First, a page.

Yesterday was the 2nd day I was off my crutches for over a week and good thing. Here at PENZANCE South we had a very special clinic.
Brittany Granitsas, NBD, traveled here to SW Florida to teach us about Natural Balance Equine Dentistry. Along with Brittany was Barbara Bliss from Two-Hearts Mustang Wellness Center in Rehoboth, Massachusetts.
We had a BOGO here!
Brittany worked on horses' teeth while Barbara (Penzance Natural Hoofcare Graduate) worked on hooves.
The premier combination for any horse!
What do teeth have to do with hooves, you ask?
In fact, teeth have to do with the WHOLE HORSE just as hooves have to do with the WHOLE HORSE!
I asked Brittany what she'd like others to know first about Natural Balance Equine Dentistry ... Let's recap here.
"NBD affects posture, performance and the main sensory cranial nerve that has to do with proprioception and motor function branches through the TMJ and into the teeth (which are calcified nerves).
Balance in the mouth, this affecting posture and footfall, will ultimately affect feet directly. And, visa versa.
Everything is connected, as you know ... and there are also proprioceptors in the feet." ~Brittany Granitsas, NBD
So let's list some of the highlights of how the horse's mouth affects the WHOLE horse - including the HOOVES.
1. Each horse's mouth is individual.
2. The horse should maintain the length and inclination of the front teeth that was established by age 5 and remain that way for the lifetime of the horse.
Checkin' out the Incisors
3. If this balance is not maintained then abnormal rotation of the TMJ (temporal mandibular joint) occurs and this affects not just the mouth but the WHOLE HORSE ... from head to HOOVES.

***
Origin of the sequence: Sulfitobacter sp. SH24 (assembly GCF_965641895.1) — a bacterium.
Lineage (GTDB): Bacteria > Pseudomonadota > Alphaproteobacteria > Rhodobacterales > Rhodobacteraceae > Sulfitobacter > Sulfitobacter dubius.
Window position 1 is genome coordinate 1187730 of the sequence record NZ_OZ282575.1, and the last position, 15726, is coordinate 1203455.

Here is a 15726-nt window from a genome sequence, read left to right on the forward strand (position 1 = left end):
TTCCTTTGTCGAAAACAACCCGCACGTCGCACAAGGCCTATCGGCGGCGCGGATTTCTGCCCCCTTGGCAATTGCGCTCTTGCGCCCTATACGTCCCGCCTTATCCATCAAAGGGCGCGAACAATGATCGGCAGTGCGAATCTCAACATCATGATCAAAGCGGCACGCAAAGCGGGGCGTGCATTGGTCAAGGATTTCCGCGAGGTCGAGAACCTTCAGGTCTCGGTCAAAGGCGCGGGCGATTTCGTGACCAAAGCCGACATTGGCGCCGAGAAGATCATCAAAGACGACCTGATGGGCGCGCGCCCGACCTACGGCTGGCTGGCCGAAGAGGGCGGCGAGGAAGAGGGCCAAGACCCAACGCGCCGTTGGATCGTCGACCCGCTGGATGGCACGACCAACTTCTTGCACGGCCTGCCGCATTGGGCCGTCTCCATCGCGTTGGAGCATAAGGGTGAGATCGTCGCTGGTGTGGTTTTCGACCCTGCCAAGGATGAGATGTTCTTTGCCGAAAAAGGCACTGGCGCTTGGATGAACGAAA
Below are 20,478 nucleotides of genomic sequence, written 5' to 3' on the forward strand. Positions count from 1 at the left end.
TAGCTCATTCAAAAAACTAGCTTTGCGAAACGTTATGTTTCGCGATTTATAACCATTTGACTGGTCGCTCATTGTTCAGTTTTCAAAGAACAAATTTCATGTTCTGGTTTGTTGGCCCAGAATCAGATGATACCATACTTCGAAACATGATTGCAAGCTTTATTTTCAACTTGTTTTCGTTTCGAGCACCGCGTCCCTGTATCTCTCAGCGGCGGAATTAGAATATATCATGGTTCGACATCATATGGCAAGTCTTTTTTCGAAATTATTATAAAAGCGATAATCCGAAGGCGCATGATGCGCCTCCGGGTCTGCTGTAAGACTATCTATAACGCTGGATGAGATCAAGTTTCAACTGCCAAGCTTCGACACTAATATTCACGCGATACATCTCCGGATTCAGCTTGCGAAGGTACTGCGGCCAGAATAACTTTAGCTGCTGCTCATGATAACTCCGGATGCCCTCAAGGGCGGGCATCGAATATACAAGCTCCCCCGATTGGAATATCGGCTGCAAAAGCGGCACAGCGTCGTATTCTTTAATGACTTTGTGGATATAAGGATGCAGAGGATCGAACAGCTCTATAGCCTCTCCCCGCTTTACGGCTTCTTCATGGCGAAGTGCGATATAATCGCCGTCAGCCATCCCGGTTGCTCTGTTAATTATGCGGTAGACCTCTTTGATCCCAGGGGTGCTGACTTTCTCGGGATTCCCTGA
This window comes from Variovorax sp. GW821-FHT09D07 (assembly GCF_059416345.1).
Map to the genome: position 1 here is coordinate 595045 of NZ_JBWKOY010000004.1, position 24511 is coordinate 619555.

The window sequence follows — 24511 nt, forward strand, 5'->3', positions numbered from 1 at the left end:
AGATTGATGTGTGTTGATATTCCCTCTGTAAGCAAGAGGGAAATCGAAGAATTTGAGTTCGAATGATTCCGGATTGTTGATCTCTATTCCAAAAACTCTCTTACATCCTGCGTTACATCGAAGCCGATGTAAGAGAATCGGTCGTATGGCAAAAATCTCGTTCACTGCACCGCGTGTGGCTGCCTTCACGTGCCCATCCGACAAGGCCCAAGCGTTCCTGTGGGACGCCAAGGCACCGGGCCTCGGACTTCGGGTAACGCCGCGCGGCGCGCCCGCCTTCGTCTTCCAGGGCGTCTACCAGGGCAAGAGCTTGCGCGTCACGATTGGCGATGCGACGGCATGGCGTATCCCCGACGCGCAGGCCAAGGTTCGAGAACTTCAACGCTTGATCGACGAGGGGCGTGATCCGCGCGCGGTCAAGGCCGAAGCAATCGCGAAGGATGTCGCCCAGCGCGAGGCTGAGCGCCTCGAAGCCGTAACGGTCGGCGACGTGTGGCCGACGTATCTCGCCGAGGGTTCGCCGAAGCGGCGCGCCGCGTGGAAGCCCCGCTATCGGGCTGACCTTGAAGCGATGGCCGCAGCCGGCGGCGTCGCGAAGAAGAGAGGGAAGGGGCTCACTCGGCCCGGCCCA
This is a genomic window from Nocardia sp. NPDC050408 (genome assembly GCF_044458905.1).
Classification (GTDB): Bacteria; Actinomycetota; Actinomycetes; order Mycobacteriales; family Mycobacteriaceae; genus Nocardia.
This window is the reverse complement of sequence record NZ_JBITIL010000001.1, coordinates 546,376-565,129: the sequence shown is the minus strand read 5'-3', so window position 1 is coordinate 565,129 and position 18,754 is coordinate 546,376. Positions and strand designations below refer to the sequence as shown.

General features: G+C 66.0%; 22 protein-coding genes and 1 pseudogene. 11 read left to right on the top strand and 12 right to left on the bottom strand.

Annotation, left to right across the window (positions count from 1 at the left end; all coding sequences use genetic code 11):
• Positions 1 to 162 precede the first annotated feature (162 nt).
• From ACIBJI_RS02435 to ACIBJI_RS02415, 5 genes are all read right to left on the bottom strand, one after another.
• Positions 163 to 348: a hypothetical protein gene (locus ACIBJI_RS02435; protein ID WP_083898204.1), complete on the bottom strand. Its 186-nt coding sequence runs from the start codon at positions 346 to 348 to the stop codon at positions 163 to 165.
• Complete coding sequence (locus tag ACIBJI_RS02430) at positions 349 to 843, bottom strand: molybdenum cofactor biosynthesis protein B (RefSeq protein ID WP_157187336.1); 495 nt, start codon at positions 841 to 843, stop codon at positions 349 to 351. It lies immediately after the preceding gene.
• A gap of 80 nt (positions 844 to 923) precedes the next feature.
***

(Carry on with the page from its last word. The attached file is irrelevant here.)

4. The purpose of Natural Balance Dentistry is to treat the cause, not the symptoms, by maintaining a natural length and inclination of the incisors FIRST. Trying to balance the molars without ensuring the proper balance of the incisors simply cannot be accomplished properly.
5. The general trend of today's Equine dentist is to apply a centered alignment; a 'leveling' to the front teeth and molars and do so with every horse the same ... a removal of the points. What NEEDS to happen is for the NBD (Natural Balance Dentist) to anatomically align the mouth, incisors and molar bite planes, so that it fits the individual to its optimal neurological function.
6. "The incisors are the *guidance to the TMJ (and dictate how that dynamic joint moves) and molars are stabilizers. If the molars are "slicked" by over floating or power tools, you will lose stability in the biomechanics of that joint and thus the body." ~Brittany Granitsas
6. Simply removing the points does not address the INDIVIDUAL horse and results in imbalances in the movement of the horse, the body mass of the horse, the proprioceptors (nerves that determine balance) as well as the neuromuscular functioning of the horse as a whole.
So you're still asking, So what? What does this have to do with the HOOVES of the horse?
Well, let's see ... "Natural balance in the mouth and the jaw’s ability to move forward, backward, left and right, up and down, is equal to the whole body’s ability to do the same. The jaw’s range of motion dictates the neck’s range of motion, which in turn dictates muscle mass in the rest of the body." -- Spencer LaFlure